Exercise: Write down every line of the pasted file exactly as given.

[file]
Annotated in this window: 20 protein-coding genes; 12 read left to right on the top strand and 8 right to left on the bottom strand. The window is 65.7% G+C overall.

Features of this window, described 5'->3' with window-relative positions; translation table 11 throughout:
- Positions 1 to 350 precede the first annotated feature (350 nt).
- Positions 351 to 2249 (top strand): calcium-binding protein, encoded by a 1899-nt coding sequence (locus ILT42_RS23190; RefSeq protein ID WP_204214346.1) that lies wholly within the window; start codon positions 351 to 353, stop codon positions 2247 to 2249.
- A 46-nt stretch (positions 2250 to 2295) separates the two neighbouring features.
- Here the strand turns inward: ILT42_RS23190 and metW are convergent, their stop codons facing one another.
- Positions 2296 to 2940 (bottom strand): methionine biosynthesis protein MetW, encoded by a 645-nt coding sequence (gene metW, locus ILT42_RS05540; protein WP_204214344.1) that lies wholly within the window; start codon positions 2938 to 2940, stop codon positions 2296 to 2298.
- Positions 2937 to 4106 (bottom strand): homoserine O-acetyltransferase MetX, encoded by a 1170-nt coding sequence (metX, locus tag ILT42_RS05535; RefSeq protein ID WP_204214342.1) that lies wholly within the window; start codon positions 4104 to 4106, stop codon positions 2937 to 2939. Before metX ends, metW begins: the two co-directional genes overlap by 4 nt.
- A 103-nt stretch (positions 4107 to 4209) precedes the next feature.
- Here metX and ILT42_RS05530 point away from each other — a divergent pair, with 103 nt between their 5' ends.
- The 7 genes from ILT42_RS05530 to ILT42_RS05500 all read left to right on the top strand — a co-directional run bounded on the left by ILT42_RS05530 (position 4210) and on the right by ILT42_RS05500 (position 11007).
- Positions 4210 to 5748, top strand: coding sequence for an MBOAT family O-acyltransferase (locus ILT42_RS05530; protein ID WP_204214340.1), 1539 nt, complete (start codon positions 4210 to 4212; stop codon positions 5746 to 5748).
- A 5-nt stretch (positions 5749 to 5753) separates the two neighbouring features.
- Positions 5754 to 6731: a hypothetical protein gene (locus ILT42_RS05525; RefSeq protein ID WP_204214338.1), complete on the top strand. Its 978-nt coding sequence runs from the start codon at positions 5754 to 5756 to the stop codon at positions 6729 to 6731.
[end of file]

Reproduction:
Annotated in this window: 20 protein-coding genes; 12 read left to right on the top strand and 8 right to left on the bottom strand. The window is 65.7% G+C overall.

Features of this window, described 5'->3' with window-relative positions; translation table 11 throughout:
- Positions 1 to 350 precede the first annotated feature (350 nt).
- Positions 351 to 2249 (top strand): calcium-binding protein, encoded by a 1899-nt coding sequence (locus ILT42_RS23190; RefSeq protein ID WP_204214346.1) that lies wholly within the window; start codon positions 351 to 353, stop codon positions 2247 to 2249.
- A 46-nt stretch (positions 2250 to 2295) separates the two neighbouring features.
- Here the strand turns inward: ILT42_RS23190 and metW are convergent, their stop codons facing one another.
- Positions 2296 to 2940 (bottom strand): methionine biosynthesis protein MetW, encoded by a 645-nt coding sequence (gene metW, locus ILT42_RS05540; protein WP_204214344.1) that lies wholly within the window; start codon positions 2938 to 2940, stop codon positions 2296 to 2298.
- Positions 2937 to 4106 (bottom strand): homoserine O-acetyltransferase MetX, encoded by a 1170-nt coding sequence (metX, locus tag ILT42_RS05535; RefSeq protein ID WP_204214342.1) that lies wholly within the window; start codon positions 4104 to 4106, stop codon positions 2937 to 2939. Before metX ends, metW begins: the two co-directional genes overlap by 4 nt.
- A 103-nt stretch (positions 4107 to 4209) precedes the next feature.
- Here metX and ILT42_RS05530 point away from each other — a divergent pair, with 103 nt between their 5' ends.
- The 7 genes from ILT42_RS05530 to ILT42_RS05500 all read left to right on the top strand — a co-directional run bounded on the left by ILT42_RS05530 (position 4210) and on the right by ILT42_RS05500 (position 11007).
- Positions 4210 to 5748, top strand: coding sequence for an MBOAT family O-acyltransferase (locus ILT42_RS05530; protein ID WP_204214340.1), 1539 nt, complete (start codon positions 4210 to 4212; stop codon positions 5746 to 5748).
- A 5-nt stretch (positions 5749 to 5753) separates the two neighbouring features.
- Positions 5754 to 6731: a hypothetical protein gene (locus ILT42_RS05525; RefSeq protein ID WP_204214338.1), complete on the top strand. Its 978-nt coding sequence runs from the start codon at positions 5754 to 5756 to the stop codon at positions 6729 to 6731.